Steve Jobs was born on 24th February 1955. By the time he died, aged 56, in 2011, he had changed the world. He was in many ways a poster boy for the innovative capitalist, introducing new products that displaced established ones and changed the way people behave. He was Schumpeter's "creative destruction" in action. In partnership with Steve Wozniak, he founded and led Apple, a company that became at one stage, the world's most valuable. Jobs himself became one of the world's richest men.
The roll call of Apple products reads like a list of the things that enhanced and enriched people's lives, and made new opportunities possible for them. The 1984 Macintosh featured a graphic user interface and a mouse. I saw one at Cambridge and was captured by its intuitive ease of operation. The 2001 iPod revolutionized the MP3 pocket music player. More significantly, it became a style icon. Apple products were decidedly cool among the young generation.
The 2007 iPhone was a sensation, and was Time Magazine's "invention of the year." It put the smartphone into people's pockets, and made portable computing a mass-market phenomenon. The iPad in 2010 was a product that created a demand not previously there. It put the product out to create its own market. Jobs quoted the hockey player Wayne Gretzky to describe Apple's policy: "I skate to where the puck is going to be, not where it has been."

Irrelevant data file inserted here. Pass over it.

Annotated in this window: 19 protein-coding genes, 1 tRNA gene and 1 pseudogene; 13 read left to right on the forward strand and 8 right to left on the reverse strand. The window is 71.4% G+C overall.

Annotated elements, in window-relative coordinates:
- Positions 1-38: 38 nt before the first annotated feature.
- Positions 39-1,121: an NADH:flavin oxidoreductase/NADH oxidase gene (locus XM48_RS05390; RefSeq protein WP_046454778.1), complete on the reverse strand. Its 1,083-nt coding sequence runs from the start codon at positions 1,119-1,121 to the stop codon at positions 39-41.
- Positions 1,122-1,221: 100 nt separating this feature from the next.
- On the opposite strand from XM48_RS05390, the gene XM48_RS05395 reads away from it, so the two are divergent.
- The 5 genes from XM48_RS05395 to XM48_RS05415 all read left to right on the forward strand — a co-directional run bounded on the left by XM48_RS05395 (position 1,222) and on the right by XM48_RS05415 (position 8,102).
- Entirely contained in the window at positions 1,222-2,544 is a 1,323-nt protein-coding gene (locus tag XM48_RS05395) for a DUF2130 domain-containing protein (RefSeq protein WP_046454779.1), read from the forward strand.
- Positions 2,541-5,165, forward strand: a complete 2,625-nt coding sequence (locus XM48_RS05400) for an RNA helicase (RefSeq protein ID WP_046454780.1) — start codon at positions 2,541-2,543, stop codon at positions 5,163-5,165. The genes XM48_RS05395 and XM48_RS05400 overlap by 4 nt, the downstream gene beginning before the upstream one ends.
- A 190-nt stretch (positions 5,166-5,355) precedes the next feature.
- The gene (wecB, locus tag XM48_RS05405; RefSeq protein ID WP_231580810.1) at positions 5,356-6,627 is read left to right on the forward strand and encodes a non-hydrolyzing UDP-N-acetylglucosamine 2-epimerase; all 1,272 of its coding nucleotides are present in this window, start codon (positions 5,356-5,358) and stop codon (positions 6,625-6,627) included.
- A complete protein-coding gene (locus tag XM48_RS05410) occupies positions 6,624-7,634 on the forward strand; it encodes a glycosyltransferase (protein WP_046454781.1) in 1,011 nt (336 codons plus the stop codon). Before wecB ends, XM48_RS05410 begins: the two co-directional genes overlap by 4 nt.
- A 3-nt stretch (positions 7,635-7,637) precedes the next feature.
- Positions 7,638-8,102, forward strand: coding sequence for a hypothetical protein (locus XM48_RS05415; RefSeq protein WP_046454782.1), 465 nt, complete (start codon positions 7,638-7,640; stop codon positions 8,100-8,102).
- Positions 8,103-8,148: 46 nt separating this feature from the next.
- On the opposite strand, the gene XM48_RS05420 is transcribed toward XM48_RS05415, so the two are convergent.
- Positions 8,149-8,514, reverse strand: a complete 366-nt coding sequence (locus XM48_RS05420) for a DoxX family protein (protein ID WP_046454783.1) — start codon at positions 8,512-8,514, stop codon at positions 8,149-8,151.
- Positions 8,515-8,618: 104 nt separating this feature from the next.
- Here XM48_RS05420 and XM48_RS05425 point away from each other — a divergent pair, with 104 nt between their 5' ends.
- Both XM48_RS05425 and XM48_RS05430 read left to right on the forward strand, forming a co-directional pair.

Some big firms relapse into crony capitalism, lobbying government for favours and relying on legislation to inhibit competitors instead of outperforming them on quality and price. This is not what capitalism should be, or where its benefits lie. Steve Jobs epitomized the role capitalism plays in introducing products that people freely buy because they perceive the benefits to themselves. He was also a globalist, bringing job opportunities that improved the prospects for people in poorer countries.
It helped that Jobs was a charismatic showman. Working with Jonathan Ive as designer, he made products that created a culture people willingly bought into. The smooth, sleek, white products with curved edges were things that people wanted to be seen with. Jobs was a symbol and a spokesman for the role that innovative capitalism can play in making the world a better place. He certainly did.